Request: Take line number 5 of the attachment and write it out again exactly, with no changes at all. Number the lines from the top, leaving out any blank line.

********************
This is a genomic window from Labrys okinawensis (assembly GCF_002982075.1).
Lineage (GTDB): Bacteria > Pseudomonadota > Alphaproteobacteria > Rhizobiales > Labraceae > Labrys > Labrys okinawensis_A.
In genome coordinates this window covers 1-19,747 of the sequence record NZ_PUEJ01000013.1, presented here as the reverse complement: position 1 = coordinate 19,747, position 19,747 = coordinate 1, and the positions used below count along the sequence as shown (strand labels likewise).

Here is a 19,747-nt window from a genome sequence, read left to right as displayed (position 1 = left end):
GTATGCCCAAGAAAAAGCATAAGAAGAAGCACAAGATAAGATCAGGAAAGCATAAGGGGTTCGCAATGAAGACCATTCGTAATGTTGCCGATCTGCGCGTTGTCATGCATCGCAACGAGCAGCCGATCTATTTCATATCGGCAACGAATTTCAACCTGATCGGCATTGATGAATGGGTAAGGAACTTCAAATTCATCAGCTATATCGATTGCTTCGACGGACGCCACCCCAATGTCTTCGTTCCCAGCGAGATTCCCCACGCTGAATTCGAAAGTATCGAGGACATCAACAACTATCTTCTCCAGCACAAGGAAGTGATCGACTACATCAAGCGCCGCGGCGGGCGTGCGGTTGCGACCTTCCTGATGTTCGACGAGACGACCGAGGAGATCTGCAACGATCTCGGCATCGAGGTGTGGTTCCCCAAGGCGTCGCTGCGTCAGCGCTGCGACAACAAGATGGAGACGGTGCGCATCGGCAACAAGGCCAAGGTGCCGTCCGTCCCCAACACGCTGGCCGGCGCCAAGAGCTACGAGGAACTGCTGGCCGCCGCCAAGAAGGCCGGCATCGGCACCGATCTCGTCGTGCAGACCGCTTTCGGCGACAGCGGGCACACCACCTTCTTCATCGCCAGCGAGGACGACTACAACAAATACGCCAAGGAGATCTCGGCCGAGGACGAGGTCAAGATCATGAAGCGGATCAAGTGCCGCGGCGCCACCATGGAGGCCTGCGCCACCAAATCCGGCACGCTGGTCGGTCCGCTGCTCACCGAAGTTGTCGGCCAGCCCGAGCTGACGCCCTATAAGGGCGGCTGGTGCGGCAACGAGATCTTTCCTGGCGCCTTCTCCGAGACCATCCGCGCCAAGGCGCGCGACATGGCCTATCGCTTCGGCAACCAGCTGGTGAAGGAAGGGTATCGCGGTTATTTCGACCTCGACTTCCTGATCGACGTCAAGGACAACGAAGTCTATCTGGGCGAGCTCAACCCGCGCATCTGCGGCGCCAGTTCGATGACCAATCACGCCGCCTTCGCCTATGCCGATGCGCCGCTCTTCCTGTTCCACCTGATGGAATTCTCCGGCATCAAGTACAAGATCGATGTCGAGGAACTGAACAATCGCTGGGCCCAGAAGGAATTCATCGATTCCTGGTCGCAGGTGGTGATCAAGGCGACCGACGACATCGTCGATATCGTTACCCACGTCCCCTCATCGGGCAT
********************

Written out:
GTATGCCCAAGAAAAAGCATAAGAAGAAGCACAAGATAAGATCAGGAAAGCATAAGGGGTTCGCAATGAAGACCATTCGTAATGTTGCCGATCTGCGCGTTGTCATGCATCGCAACGAGCAGCCGATCTATTTCATATCGGCAACGAATTTCAACCTGATCGGCATTGATGAATGGGTAAGGAACTTCAAATTCATCAGCTATATCGATTGCTTCGACGGACGCCACCCCAATGTCTTCGTTCCCAGCGAGATTCCCCACGCTGAATTCGAAAGTATCGAGGACATCAACAACTATCTTCTCCAGCACAAGGAAGTGATCGACTACATCAAGCGCCGCGGCGGGCGTGCGGTTGCGACCTTCCTGATGTTCGACGAGACGACCGAGGAGATCTGCAACGATCTCGGCATCGAGGTGTGGTTCCCCAAGGCGTCGCTGCGTCAGCGCTGCGACAACAAGATGGAGACGGTGCGCATCGGCAACAAGGCCAAGGTGCCGTCCGTCCCCAACACGCTGGCCGGCGCCAAGAGCTACGAGGAACTGCTGGCCGCCGCCAAGAAGGCCGGCATCGGCACCGATCTCGTCGTGCAGACCGCTTTCGGCGACAGCGGGCACACCACCTTCTTCATCGCCAGCGAGGACGACTACAACAAATACGCCAAGGAGATCTCGGCCGAGGACGAGGTCAAGATCATGAAGCGGATCAAGTGCCGCGGCGCCACCATGGAGGCCTGCGCCACCAAATCCGGCACGCTGGTCGGTCCGCTGCTCACCGAAGTTGTCGGCCAGCCCGAGCTGACGCCCTATAAGGGCGGCTGGTGCGGCAACGAGATCTTTCCTGGCGCCTTCTCCGAGACCATCCGCGCCAAGGCGCGCGACATGGCCTATCGCTTCGGCAACCAGCTGGTGAAGGAAGGGTATCGCGGTTATTTCGACCTCGACTTCCTGATCGACGTCAAGGACAACGAAGTCTATCTGGGCGAGCTCAACCCGCGCATCTGCGGCGCCAGTTCGATGACCAATCACGCCGCCTTCGCCTATGCCGATGCGCCGCTCTTCCTGTTCCACCTGATGGAATTCTCCGGCATCAAGTACAAGATCGATGTCGAGGAACTGAACAATCGCTGGGCCCAGAAGGAATTCATCGATTCCTGGTCGCAGGTGGTGATCAAGGCGACCGACGACATCGTCGATATCGTTACCCACGTCCCCTCATCGGGCAT